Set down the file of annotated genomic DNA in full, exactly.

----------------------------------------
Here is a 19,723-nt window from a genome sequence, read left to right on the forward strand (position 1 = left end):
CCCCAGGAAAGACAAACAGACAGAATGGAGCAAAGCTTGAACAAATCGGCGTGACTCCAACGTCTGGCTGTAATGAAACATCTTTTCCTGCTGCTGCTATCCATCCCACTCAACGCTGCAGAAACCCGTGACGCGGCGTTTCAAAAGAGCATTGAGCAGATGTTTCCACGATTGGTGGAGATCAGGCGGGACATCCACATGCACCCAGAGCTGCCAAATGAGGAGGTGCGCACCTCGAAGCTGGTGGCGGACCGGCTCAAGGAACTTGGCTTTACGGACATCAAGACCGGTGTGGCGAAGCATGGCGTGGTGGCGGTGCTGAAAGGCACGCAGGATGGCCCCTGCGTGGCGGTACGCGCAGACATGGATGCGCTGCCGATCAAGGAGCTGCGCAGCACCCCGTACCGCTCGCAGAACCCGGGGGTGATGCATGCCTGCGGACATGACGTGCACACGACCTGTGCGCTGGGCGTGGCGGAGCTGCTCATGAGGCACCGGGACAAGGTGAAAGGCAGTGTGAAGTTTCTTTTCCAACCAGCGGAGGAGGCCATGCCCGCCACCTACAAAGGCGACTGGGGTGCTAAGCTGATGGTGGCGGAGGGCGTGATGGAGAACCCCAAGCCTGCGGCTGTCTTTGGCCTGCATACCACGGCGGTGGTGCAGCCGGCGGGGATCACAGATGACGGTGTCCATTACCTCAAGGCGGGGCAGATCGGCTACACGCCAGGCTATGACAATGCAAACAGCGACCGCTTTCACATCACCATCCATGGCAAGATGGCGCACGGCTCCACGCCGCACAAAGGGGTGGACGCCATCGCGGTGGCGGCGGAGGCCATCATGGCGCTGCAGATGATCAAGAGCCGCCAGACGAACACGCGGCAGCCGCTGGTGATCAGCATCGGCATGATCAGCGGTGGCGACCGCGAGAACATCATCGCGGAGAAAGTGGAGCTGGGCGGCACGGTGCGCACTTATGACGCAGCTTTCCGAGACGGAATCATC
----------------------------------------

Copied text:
Here is a 19,723-nt window from a genome sequence, read left to right on the forward strand (position 1 = left end):
CCCCAGGAAAGACAAACAGACAGAATGGAGCAAAGCTTGAACAAATCGGCGTGACTCCAACGTCTGGCTGTAATGAAACATCTTTTCCTGCTGCTGCTATCCATCCCACTCAACGCTGCAGAAACCCGTGACGCGGCGTTTCAAAAGAGCATTGAGCAGATGTTTCCACGATTGGTGGAGATCAGGCGGGACATCCACATGCACCCAGAGCTGCCAAATGAGGAGGTGCGCACCTCGAAGCTGGTGGCGGACCGGCTCAAGGAACTTGGCTTTACGGACATCAAGACCGGTGTGGCGAAGCATGGCGTGGTGGCGGTGCTGAAAGGCACGCAGGATGGCCCCTGCGTGGCGGTACGCGCAGACATGGATGCGCTGCCGATCAAGGAGCTGCGCAGCACCCCGTACCGCTCGCAGAACCCGGGGGTGATGCATGCCTGCGGACATGACGTGCACACGACCTGTGCGCTGGGCGTGGCGGAGCTGCTCATGAGGCACCGGGACAAGGTGAAAGGCAGTGTGAAGTTTCTTTTCCAACCAGCGGAGGAGGCCATGCCCGCCACCTACAAAGGCGACTGGGGTGCTAAGCTGATGGTGGCGGAGGGCGTGATGGAGAACCCCAAGCCTGCGGCTGTCTTTGGCCTGCATACCACGGCGGTGGTGCAGCCGGCGGGGATCACAGATGACGGTGTCCATTACCTCAAGGCGGGGCAGATCGGCTACACGCCAGGCTATGACAATGCAAACAGCGACCGCTTTCACATCACCATCCATGGCAAGATGGCGCACGGCTCCACGCCGCACAAAGGGGTGGACGCCATCGCGGTGGCGGCGGAGGCCATCATGGCGCTGCAGATGATCAAGAGCCGCCAGACGAACACGCGGCAGCCGCTGGTGATCAGCATCGGCATGATCAGCGGTGGCGACCGCGAGAACATCATCGCGGAGAAAGTGGAGCTGGGCGGCACGGTGCGCACTTATGACGCAGCTTTCCGAGACGGAATCATC